It is possible to enable SSH and disable SFTP both globally and per user/group.
I personally need this because I want to give access to some git repositories
over SSH, and I like to disable systems that are not needed. In that case SFTP is not needed.
You can disable SFTP for all users in a couple of ways.
The missing subsystem
The SFTP daemon used by SSH can be configured through the
Configures an external subsystem (e.g. file transfer daemon).
Arguments should be a subsystem name and a command (with optional
arguments) to execute upon subsystem request.
The command sftp-server(8) implements the “sftp” file transfer
Alternately the name “internal-sftp” implements an in-process
“sftp” server. This may simplify configurations using
ChrootDirectory to force a different filesystem root on clients.
By default no subsystems are defined.
The last line suggests that it should be enough to not define any subsystem for
A false lie
You could also disable SFTP by setting the SFTP daemon used by SSH to something
unusable. For example, configure the "sftp" subsystem to
Subsystem sftp /bin/false
When something would try to log in via SFTP, the SSH daemon would try to spawn
the "sftp daemon"
/bin/false program does only one thing,
and that is to return an error code. The SFTP connection attempt is effectively
It is also possible to disable SFTP per user, group, or a couple of other
This does not work if you want your user to get a regular shell prompt. Nor
does it make sense, as you could circumvent most stuff if you have shell access.
It will only work if you only want to give access to a specific program.
To match a set of users, you could configure SSH with the
Match keyword. From
The arguments to Match are one or more criteria-pattern pairs or the
single token All which matches all criteria. The available criteria
are User, Group, Host, LocalAddress, LocalPort, and Address. The
match patterns may consist of single entries or comma-separated
lists and may use the wildcard and negation operators described in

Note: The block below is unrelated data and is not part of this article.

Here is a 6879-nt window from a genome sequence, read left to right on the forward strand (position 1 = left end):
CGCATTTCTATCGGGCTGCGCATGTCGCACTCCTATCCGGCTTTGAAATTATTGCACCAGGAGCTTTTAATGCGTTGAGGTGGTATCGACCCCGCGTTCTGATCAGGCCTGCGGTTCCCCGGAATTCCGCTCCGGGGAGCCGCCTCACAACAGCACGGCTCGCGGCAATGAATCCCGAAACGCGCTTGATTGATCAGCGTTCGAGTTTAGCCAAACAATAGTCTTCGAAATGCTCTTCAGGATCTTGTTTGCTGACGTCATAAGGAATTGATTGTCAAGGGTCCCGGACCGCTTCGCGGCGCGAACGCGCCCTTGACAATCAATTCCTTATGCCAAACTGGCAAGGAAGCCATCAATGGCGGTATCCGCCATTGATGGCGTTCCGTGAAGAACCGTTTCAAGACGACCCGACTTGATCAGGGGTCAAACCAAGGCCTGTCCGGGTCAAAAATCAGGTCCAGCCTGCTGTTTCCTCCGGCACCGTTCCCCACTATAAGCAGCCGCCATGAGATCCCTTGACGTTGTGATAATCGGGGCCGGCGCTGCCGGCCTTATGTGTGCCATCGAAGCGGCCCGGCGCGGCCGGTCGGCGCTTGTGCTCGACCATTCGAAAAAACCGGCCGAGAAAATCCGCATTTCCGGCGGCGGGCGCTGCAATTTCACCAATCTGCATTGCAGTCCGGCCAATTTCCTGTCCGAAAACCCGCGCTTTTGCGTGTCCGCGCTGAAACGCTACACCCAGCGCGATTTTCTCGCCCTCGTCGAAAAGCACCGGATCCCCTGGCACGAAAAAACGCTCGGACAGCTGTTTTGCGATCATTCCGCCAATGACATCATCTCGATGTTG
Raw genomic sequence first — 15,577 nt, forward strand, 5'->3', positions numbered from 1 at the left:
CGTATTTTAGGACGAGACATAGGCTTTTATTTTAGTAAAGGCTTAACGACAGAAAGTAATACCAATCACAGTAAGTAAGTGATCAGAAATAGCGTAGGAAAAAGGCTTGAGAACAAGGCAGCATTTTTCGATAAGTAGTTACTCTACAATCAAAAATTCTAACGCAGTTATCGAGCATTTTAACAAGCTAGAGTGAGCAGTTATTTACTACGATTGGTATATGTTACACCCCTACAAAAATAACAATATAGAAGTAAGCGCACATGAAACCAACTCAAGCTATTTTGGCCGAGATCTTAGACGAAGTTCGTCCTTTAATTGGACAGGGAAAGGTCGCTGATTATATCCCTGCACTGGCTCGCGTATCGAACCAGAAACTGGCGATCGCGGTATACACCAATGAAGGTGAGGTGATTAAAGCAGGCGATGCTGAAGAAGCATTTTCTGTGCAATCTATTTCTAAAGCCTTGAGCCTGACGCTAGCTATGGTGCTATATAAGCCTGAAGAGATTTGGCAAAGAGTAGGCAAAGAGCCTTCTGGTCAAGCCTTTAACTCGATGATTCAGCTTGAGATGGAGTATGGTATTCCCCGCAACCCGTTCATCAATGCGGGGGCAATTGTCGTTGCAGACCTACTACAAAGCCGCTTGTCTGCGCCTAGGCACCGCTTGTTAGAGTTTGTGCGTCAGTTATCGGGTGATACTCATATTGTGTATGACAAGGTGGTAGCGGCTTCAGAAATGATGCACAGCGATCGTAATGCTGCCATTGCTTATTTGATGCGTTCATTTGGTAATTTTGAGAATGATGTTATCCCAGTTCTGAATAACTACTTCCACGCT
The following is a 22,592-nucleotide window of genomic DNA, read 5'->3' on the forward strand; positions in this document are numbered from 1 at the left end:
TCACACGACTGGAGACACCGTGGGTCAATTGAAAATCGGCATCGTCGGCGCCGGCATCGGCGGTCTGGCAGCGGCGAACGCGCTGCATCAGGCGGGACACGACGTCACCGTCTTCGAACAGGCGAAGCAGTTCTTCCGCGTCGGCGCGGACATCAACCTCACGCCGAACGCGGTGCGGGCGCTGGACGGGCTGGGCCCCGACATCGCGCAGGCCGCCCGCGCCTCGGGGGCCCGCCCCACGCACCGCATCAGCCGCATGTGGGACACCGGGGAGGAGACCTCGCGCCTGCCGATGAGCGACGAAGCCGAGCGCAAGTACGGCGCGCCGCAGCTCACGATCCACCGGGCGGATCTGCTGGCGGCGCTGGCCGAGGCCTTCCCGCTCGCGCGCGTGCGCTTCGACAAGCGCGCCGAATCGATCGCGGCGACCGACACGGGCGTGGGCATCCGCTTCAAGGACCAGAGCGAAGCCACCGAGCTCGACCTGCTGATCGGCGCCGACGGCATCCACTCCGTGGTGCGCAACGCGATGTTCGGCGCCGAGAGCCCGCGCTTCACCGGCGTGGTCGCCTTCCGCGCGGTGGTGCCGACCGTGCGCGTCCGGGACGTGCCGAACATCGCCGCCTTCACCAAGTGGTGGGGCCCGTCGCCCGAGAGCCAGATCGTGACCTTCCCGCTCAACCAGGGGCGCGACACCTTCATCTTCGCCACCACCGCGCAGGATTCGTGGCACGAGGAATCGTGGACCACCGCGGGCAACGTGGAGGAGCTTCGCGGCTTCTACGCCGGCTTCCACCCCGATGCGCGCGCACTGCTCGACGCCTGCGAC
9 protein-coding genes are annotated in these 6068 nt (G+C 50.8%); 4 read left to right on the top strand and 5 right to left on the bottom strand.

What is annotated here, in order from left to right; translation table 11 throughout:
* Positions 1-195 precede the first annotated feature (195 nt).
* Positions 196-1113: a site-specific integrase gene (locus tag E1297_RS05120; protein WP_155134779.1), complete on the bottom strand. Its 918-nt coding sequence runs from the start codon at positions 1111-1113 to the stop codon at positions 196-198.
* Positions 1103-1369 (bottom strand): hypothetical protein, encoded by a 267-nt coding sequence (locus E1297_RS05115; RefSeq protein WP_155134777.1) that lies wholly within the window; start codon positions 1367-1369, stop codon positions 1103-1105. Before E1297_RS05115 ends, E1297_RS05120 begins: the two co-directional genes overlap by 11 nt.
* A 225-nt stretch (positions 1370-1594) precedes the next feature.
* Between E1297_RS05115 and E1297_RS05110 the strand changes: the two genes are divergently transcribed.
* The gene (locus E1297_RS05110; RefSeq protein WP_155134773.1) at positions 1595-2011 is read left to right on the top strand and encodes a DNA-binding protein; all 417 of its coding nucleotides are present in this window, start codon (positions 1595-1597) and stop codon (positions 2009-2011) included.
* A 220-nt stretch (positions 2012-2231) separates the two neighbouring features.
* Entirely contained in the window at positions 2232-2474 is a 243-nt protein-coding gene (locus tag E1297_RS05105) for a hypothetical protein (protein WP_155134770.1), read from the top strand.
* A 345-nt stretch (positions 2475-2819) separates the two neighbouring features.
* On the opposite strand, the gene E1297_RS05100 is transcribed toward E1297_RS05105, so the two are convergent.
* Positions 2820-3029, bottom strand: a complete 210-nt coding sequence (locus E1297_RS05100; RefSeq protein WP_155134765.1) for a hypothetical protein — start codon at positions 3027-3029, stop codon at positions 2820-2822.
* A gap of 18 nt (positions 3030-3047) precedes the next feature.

the PATTERNS section of ssh_config(5).
A couple of examples:
Match User eva matches the "eva" user
Match User stephen,maria matches the "stephen" and "maria" users
Match Group wheel,adams,simpsons matches the "wheel", "adams", "simpsons"
If you want more information, there are loads in the
Normally you get the user's login shell when you connect via SSH, but SSH can be
configured to force a certain command. The command is forced for any SSH
connection, including SFTP, and thus you might have the option to force the
command you want.
The command to force can be configured with the
ForceCommand keyword. From the
Forces the execution of the command specified by ForceCommand,
ignoring any command supplied by the client and ~/.ssh/rc if
present. The command is invoked by using the user's login shell
with the -c option. This applies to shell, command, or subsystem
execution. It is most useful inside a Match block. The command
originally supplied by the client is available in the
SSH_ORIGINAL_COMMAND environment variable. Specifying a command of
“internal-sftp” will force the use of an in-process sftp server that
requires no support files when used with ChrootDirectory. The
default is “none”.
So you can force the constrained command you want using
ForceCommand <your command>.
Match User kim
ForceCommand echo 'successful login man, congrats'
In my case where I want to give git access, I only need the user to have access
git-shell. This is the section that disables SFTP for my git users, along
with some security options:
Match Group git
# have to do this instead of setting the login shell to `git-shell`,
# to disable SFTP
ForceCommand /usr/bin/git-shell -c "$SSH_ORIGINAL_COMMAND"
# disable stuff we don't need